How To Keep a Fish Tank Clean Without a Filter
Even though fish can seem to be an easy pet to own, there are still many expenses that go into ensuring proper care and good quality of life. The tank that your fish spends its life in needs to provide everything necessary to survive.
There are a lot of up-front expenses when it comes to getting a fish and all the proper supplies. Generally, filters are considered one of those items imperative to keeping a fish alive and healthy. That being said, it is indeed possible to maintain an aquarium without one. So keep reading to find out how to keep a fish tank clean without a filter.
The Importance of Filtration for Aquatic Pets
Filters are so crucial to the survival of your fish because they keep toxins from building up in the water and causing severe illness or death to the inhabitants.
One of the deadliest toxins in aquariums is a chemical called ammonia. Ammonia naturally occurs in any ecosystem and can be broken down by bacteria. In fish tanks, especially ones that are less than 5 gallons, ammonia can quickly build up and become deadly. That’s one of the reasons it’s so important to keep your fish tank properly cycled.
Ammonia is produced by your fish and the breakdown of their waste, leftover food, and dead organisms in the tank. With proper filtration systems, ammonia is broken down by beneficial bacteria into nitrite, which is less harmful to fish.
The nitrite is then further broken down by bacteria into nitrate, which is entirely harmless to fish.
These beneficial bacteria will naturally populate a tank a few weeks following setup. Most of these bacteria will be concentrated in the filter. Some may reside in the main tank, but not in large enough numbers to keep the water healthy.
Without filtration or frequent water cycling, ammonia levels will become toxic and cause ammonia poisoning, leading to death.
How to Keep a Fish Tank Clean Without a Filter
Even without a filter, you need some method of filtration to keep your fish from dying of ammonia poisoning or suffocating in the water due to too much nitrite. Without the benefit of a filter to concentrate beneficial bacteria, you will have to research and cultivate an ecosystem where these microorganisms can keep up with the amount of ammonia being produced.
This trend is called balanced or natural aquariums.
These aquarium setups aim to reproduce a natural pond ecosystem in a fish tank. They do not include filters, fertilization, air stones, or water changes (at least not frequently).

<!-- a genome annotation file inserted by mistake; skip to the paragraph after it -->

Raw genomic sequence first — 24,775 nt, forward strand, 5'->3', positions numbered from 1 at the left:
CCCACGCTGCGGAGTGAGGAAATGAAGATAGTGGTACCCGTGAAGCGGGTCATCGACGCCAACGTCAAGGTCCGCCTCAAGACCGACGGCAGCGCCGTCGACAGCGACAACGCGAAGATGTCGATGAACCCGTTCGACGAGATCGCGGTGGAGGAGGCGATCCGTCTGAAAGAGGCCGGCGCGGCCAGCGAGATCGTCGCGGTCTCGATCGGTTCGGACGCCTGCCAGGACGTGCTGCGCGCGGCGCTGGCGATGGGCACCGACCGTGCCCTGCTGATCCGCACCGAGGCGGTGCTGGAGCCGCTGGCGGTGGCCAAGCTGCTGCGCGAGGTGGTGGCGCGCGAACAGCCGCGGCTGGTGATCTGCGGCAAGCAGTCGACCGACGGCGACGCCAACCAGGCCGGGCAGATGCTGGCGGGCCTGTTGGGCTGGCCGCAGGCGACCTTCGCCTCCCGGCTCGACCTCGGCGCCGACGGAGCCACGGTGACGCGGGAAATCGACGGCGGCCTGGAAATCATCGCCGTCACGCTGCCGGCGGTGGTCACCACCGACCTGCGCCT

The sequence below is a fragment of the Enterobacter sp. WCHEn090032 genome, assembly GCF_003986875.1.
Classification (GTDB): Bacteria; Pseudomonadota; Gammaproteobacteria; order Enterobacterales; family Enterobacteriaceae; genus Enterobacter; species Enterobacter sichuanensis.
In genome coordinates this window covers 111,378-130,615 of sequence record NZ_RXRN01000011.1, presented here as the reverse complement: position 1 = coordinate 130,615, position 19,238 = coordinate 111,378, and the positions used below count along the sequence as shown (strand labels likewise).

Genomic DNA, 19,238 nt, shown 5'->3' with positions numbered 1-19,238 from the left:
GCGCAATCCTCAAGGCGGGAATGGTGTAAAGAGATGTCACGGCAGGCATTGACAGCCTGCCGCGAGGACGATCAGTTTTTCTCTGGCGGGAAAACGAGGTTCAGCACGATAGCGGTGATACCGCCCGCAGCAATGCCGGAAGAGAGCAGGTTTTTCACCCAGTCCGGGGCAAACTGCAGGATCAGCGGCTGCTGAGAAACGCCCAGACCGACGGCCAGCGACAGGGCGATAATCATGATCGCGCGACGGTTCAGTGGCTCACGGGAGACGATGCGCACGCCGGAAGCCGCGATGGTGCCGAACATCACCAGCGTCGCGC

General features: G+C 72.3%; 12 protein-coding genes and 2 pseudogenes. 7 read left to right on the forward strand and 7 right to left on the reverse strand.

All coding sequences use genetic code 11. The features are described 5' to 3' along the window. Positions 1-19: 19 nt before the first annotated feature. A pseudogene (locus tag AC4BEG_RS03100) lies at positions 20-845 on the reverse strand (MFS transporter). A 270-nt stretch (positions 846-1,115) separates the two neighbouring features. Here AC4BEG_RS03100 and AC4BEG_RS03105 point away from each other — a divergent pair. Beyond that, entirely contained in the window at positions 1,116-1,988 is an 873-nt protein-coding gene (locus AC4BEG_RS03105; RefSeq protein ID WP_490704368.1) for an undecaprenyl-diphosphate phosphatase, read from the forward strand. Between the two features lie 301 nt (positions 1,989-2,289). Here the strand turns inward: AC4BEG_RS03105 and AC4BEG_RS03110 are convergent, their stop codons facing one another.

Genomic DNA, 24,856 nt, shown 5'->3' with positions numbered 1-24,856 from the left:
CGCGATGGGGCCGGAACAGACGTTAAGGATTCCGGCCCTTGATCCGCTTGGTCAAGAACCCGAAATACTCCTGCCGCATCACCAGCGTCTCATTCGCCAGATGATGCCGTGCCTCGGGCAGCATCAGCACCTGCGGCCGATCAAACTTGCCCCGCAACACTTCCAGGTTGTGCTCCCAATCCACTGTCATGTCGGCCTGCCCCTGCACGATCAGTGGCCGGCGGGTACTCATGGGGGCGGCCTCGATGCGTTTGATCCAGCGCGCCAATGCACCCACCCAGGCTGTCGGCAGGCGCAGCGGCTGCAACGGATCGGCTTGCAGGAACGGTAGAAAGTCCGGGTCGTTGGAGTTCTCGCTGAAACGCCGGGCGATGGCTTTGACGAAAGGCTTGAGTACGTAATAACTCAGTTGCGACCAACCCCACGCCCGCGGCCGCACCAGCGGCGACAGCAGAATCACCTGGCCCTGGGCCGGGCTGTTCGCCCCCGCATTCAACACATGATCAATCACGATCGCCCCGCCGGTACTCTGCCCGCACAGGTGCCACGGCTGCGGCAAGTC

But while these aquariums can be entertaining to interact with and watch, they do not support large fish, or many fish, and can be very challenging.
You can have a variety of organisms in these tank setups, but they aren’t all going to be fish. Some common inhabitants of balanced aquariums include shrimp, small fish, and some types of snails.
The focus of this sort of tank is to create a balanced ecosystem, meaning every organism in the setup is not only compatible but fills its own niche.
In a natural and balanced aquarium, some organisms can decompose waste and debris into nutrients for other organisms. A large amount and variety of plants are necessary to not only absorb nitrite from the water but produce oxygen. Small consumers need to balance the plants and bacteria, and predators will keep small consumers in balance.
Part of creating a balanced tank is building it up instead of adding everything in all at once. An organism needs to be established and thriving before you can add something that preys on it. You may need to be extra attentive to your ecosystem in the first months to ensure everything interacts sustainably.
It can take a lot of research and time to establish an ecosystem that will remain in balance like this. Once established, these ecosystems may still be very delicate. Maintaining the ecosystem will require care and diligence.
If you can perfect this balance, it can be a rewarding thing to behold.
One of the methods for achieving these naturally balanced tanks includes the Walstad method, which has some of the most detailed instructions.
The Basics of Natural Tanks
Some fish hobbyists have developed their methods through intense and thorough research or by accident. But at the core of any of these setups is the base of a planted tank. The concept of which is to essentially have a tank of plants that supports some fish as well.